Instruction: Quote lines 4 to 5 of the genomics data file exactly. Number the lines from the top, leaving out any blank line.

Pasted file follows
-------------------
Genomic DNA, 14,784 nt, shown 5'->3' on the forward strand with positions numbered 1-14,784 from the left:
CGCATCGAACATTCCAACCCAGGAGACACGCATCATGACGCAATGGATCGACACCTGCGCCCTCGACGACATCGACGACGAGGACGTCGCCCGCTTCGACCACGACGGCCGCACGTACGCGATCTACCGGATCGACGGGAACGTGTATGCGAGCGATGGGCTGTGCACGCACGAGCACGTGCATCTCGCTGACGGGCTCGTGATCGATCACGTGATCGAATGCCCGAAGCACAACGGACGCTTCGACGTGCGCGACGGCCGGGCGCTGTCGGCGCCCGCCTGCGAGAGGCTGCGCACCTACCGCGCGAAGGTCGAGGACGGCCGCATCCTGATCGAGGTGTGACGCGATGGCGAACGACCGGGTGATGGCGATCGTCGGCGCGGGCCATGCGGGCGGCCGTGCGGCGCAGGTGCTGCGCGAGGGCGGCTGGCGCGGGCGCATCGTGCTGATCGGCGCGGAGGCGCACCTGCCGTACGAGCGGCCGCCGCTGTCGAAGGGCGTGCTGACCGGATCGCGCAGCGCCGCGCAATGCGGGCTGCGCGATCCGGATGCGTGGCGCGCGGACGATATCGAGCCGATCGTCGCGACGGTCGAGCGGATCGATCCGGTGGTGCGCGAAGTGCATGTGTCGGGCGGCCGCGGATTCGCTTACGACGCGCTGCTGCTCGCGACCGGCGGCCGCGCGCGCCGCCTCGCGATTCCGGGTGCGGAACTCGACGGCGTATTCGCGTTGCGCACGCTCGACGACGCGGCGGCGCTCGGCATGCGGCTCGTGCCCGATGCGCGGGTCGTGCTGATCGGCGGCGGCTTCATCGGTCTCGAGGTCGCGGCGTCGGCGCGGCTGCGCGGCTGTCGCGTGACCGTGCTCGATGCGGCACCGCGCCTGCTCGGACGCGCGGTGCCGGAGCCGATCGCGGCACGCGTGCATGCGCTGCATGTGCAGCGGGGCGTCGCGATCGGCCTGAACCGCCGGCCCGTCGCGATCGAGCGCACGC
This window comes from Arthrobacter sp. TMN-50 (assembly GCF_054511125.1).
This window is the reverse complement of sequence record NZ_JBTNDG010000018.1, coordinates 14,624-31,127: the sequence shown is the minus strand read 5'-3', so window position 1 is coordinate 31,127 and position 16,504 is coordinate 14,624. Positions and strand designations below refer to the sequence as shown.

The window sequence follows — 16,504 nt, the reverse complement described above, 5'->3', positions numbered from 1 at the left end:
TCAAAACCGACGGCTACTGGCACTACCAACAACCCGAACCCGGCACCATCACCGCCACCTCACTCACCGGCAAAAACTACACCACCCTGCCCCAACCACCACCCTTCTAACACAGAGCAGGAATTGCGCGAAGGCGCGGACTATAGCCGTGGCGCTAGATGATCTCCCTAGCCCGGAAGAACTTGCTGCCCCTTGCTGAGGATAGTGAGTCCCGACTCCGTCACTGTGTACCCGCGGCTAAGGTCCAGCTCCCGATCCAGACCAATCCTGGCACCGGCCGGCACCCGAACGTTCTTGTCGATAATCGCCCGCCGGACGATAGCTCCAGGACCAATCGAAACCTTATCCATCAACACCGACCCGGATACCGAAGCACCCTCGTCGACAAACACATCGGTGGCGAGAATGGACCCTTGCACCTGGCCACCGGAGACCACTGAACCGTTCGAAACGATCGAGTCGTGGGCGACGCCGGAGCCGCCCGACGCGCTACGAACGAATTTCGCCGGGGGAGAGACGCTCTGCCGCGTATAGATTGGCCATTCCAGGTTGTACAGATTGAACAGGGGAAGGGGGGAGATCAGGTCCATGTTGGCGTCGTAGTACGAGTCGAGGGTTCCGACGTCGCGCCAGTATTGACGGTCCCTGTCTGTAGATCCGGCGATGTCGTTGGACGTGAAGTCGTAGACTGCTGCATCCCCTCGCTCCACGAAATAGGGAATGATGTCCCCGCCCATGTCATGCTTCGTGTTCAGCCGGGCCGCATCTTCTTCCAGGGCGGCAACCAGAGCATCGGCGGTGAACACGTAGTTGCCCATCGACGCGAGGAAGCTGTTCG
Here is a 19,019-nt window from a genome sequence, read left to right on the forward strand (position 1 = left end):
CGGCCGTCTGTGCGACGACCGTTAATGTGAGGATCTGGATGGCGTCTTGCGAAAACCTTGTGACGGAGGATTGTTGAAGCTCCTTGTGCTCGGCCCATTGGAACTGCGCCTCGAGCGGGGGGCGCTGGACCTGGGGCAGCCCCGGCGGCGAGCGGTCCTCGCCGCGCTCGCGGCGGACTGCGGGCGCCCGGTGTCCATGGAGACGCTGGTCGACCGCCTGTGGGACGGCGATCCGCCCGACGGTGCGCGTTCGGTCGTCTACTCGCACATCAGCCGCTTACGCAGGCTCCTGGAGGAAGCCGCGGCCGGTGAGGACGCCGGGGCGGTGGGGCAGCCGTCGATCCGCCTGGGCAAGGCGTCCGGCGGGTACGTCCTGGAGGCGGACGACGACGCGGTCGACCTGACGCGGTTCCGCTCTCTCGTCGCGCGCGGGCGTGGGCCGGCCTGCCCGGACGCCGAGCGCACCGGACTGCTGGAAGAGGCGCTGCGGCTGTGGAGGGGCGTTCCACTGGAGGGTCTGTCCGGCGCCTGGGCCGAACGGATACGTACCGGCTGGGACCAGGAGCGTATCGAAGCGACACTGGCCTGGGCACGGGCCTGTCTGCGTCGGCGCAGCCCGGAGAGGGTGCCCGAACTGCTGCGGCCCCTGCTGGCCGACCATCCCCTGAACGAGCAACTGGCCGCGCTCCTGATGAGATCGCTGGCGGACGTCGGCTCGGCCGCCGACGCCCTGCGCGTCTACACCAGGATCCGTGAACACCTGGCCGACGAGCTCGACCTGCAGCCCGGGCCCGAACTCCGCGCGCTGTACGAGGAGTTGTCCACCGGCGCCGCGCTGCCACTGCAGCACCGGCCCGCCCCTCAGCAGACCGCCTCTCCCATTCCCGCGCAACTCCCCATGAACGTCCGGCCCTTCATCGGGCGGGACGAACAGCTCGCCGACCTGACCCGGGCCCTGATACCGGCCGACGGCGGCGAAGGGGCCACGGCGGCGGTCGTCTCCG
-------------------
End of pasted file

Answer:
This window is the reverse complement of sequence record NZ_JBTNDG010000018.1, coordinates 14,624-31,127: the sequence shown is the minus strand read 5'-3', so window position 1 is coordinate 31,127 and position 16,504 is coordinate 14,624. Positions and strand designations below refer to the sequence as shown.

The window sequence follows — 16,504 nt, the reverse complement described above, 5'->3', positions numbered from 1 at the left end: